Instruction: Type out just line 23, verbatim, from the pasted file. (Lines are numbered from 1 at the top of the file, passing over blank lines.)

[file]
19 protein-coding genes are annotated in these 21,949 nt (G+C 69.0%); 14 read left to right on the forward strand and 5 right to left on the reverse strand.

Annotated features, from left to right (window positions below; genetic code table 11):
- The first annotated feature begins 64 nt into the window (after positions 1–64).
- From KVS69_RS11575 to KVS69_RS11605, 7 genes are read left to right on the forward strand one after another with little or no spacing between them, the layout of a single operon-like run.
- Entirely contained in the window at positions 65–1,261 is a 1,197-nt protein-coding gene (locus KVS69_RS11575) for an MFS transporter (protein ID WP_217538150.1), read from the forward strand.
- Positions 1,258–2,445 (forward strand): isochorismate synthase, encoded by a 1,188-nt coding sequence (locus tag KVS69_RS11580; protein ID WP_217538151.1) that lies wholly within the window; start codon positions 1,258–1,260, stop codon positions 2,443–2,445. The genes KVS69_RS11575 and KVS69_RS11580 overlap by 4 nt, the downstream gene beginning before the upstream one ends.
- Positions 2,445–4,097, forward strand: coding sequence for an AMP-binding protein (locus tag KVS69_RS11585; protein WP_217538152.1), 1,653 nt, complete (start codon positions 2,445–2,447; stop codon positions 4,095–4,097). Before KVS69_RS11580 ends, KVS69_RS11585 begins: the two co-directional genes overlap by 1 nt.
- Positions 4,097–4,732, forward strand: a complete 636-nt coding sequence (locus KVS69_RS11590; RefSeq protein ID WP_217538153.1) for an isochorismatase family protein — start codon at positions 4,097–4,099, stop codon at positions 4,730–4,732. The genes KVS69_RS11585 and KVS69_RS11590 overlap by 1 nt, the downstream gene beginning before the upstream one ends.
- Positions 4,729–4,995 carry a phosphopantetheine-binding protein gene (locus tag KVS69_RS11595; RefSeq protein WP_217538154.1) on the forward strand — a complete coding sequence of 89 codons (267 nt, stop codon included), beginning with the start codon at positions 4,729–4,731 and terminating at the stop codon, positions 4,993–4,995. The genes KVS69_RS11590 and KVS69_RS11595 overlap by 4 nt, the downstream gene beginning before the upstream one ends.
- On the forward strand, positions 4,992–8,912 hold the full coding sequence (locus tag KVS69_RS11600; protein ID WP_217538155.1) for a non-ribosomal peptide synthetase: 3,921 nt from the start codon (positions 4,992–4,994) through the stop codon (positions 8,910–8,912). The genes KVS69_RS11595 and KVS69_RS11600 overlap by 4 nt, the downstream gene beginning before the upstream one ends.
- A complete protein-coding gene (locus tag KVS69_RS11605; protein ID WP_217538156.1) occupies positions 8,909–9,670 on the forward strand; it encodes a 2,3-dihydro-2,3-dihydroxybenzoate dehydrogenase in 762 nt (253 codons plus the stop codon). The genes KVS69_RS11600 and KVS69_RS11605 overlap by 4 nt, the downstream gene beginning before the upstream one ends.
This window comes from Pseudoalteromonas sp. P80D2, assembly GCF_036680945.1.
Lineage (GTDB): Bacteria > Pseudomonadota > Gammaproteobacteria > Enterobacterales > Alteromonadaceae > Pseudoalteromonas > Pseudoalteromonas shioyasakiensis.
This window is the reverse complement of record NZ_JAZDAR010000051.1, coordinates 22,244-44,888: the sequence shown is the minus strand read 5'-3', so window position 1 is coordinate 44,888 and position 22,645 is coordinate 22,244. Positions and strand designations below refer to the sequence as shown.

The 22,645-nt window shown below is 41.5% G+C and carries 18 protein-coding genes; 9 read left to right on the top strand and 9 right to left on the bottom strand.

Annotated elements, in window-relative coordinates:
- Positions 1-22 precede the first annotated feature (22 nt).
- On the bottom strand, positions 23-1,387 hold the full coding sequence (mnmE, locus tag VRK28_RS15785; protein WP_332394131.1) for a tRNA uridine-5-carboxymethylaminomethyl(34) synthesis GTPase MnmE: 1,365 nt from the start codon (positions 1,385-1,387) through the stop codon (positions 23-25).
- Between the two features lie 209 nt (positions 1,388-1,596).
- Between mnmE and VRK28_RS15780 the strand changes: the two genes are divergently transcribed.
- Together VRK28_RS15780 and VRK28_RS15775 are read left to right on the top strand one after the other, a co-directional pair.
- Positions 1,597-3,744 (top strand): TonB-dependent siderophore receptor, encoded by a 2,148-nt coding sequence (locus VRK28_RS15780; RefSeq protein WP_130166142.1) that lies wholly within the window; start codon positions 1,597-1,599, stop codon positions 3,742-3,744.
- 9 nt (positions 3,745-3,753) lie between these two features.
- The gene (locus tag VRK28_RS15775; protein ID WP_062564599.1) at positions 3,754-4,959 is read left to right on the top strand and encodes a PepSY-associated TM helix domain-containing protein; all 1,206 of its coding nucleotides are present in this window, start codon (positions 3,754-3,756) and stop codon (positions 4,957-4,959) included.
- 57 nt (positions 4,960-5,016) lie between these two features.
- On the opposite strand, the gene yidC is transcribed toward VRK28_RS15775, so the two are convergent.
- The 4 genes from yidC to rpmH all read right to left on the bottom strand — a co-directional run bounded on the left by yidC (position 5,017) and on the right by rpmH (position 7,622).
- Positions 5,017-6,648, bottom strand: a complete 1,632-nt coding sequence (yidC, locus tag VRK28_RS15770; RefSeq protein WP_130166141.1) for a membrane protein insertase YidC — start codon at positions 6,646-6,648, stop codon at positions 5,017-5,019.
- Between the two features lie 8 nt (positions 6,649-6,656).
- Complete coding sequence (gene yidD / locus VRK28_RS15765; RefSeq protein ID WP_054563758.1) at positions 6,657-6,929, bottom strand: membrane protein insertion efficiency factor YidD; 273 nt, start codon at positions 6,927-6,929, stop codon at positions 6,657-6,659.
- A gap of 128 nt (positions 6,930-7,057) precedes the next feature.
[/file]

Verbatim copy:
- 9 nt (positions 3,745-3,753) lie between these two features.